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India launches
human trials of second HIV vaccine

India launches
human trials of second HIV vaccine

Health officials announced that India has approved human trials for the country's second preventive HIV vaccine candidate. India, home to more than 5.13 million HIV-positive people, began human trials on its first vaccine in February, and authorities say those are going well.

In February, 34 healthy adult volunteers began trials for the tgAAC09 vaccine, which targets HIV subtype C, widely prevalent in India, South Africa, and China. In September, at least 30 volunteers will participate in a trial for the Modified Vaccinia Ankara, which also targets HIV subtype C.

Officials say the first phase of such trials involves vaccines being tested on HIV-negative volunteers who understand the risks of possible HIV infection and have signed on to the trial. In the second phase of the trial, the vaccine will be given to a small group of high-risk HIV-negative individuals--sex workers, gay men, and injection-drug users--to check the efficacy of the dosage. If the vaccine works in both groups, it will then be tested on a group of up to 1,000 HIV-negative volunteers in the third phase.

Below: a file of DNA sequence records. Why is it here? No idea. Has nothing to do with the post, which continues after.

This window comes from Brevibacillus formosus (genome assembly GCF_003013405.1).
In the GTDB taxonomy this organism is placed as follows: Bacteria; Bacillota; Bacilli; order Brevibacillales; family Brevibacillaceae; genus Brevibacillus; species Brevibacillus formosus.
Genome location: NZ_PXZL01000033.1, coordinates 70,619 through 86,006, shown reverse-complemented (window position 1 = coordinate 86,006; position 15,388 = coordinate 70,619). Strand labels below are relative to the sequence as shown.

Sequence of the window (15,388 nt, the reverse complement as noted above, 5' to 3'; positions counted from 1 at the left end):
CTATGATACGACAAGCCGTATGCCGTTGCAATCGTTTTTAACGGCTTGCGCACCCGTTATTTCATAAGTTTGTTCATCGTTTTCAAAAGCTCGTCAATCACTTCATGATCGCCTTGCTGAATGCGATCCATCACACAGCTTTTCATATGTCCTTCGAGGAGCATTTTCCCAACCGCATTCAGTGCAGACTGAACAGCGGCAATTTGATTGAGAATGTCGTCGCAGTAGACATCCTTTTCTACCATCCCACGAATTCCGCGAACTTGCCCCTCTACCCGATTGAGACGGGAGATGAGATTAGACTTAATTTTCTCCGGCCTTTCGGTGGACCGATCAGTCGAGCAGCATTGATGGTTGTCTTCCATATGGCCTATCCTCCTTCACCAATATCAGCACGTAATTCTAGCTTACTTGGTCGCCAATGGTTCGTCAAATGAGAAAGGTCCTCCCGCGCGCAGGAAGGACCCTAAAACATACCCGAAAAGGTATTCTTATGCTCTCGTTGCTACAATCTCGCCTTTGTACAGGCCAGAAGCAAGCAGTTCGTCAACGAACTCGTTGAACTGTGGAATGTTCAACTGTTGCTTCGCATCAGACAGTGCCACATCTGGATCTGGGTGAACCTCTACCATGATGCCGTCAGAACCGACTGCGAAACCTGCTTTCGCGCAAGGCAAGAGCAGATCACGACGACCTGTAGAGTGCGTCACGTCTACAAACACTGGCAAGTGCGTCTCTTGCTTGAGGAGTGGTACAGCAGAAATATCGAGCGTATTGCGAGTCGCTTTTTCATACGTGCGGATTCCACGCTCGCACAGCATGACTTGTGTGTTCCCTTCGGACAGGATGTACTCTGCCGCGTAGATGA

The International AIDS Vaccine Initiative, which coordinates the global search for a vaccine, says India is important because of its advanced biomedical research facilities and strong pharmaceutical industry that manufactures generic anti-HIV drugs that are widely exported. Nonetheless, many Indians cannot afford 1,300 rupees ($29.90 U.S.) a month for an antiretroviral regimen. (Reuters)

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